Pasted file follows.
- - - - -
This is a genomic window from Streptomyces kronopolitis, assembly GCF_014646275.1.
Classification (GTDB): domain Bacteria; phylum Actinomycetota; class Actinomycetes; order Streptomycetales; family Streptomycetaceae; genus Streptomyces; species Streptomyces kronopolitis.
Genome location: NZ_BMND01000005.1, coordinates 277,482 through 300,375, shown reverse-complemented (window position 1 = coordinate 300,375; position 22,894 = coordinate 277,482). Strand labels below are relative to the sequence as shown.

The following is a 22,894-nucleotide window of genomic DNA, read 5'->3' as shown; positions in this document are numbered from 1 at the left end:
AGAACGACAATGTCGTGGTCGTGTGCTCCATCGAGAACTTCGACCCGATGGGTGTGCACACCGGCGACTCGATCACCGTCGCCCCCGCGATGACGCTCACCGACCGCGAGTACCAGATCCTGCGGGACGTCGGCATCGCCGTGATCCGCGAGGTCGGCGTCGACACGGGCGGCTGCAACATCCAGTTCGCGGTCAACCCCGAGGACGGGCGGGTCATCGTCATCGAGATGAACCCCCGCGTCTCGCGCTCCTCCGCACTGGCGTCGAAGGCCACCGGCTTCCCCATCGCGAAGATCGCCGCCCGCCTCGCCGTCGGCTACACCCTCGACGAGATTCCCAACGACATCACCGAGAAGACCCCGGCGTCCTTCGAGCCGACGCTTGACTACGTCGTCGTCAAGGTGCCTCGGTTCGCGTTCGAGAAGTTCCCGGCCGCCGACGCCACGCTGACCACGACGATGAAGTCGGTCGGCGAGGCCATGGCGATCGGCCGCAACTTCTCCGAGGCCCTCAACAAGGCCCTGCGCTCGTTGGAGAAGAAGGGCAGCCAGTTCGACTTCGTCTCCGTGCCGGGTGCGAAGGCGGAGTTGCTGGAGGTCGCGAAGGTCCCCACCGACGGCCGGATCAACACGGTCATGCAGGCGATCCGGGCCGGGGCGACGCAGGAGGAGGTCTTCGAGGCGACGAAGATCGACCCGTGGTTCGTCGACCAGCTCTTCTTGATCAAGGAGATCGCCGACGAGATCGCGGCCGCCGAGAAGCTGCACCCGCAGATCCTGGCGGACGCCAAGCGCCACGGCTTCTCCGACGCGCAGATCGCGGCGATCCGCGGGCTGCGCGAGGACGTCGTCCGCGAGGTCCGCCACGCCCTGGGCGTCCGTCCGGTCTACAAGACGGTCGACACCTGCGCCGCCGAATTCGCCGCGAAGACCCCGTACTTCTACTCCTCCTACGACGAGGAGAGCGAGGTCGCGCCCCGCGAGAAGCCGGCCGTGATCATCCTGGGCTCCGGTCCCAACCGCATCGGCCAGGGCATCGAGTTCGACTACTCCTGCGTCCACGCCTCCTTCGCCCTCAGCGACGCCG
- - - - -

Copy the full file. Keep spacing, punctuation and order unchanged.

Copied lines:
This is a genomic window from Streptomyces kronopolitis, assembly GCF_014646275.1.
Classification (GTDB): domain Bacteria; phylum Actinomycetota; class Actinomycetes; order Streptomycetales; family Streptomycetaceae; genus Streptomyces; species Streptomyces kronopolitis.
Genome location: NZ_BMND01000005.1, coordinates 277,482 through 300,375, shown reverse-complemented (window position 1 = coordinate 300,375; position 22,894 = coordinate 277,482). Strand labels below are relative to the sequence as shown.

The following is a 22,894-nucleotide window of genomic DNA, read 5'->3' as shown; positions in this document are numbered from 1 at the left end:
AGAACGACAATGTCGTGGTCGTGTGCTCCATCGAGAACTTCGACCCGATGGGTGTGCACACCGGCGACTCGATCACCGTCGCCCCCGCGATGACGCTCACCGACCGCGAGTACCAGATCCTGCGGGACGTCGGCATCGCCGTGATCCGCGAGGTCGGCGTCGACACGGGCGGCTGCAACATCCAGTTCGCGGTCAACCCCGAGGACGGGCGGGTCATCGTCATCGAGATGAACCCCCGCGTCTCGCGCTCCTCCGCACTGGCGTCGAAGGCCACCGGCTTCCCCATCGCGAAGATCGCCGCCCGCCTCGCCGTCGGCTACACCCTCGACGAGATTCCCAACGACATCACCGAGAAGACCCCGGCGTCCTTCGAGCCGACGCTTGACTACGTCGTCGTCAAGGTGCCTCGGTTCGCGTTCGAGAAGTTCCCGGCCGCCGACGCCACGCTGACCACGACGATGAAGTCGGTCGGCGAGGCCATGGCGATCGGCCGCAACTTCTCCGAGGCCCTCAACAAGGCCCTGCGCTCGTTGGAGAAGAAGGGCAGCCAGTTCGACTTCGTCTCCGTGCCGGGTGCGAAGGCGGAGTTGCTGGAGGTCGCGAAGGTCCCCACCGACGGCCGGATCAACACGGTCATGCAGGCGATCCGGGCCGGGGCGACGCAGGAGGAGGTCTTCGAGGCGACGAAGATCGACCCGTGGTTCGTCGACCAGCTCTTCTTGATCAAGGAGATCGCCGACGAGATCGCGGCCGCCGAGAAGCTGCACCCGCAGATCCTGGCGGACGCCAAGCGCCACGGCTTCTCCGACGCGCAGATCGCGGCGATCCGCGGGCTGCGCGAGGACGTCGTCCGCGAGGTCCGCCACGCCCTGGGCGTCCGTCCGGTCTACAAGACGGTCGACACCTGCGCCGCCGAATTCGCCGCGAAGACCCCGTACTTCTACTCCTCCTACGACGAGGAGAGCGAGGTCGCGCCCCGCGAGAAGCCGGCCGTGATCATCCTGGGCTCCGGTCCCAACCGCATCGGCCAGGGCATCGAGTTCGACTACTCCTGCGTCCACGCCTCCTTCGCCCTCAGCGACGCCG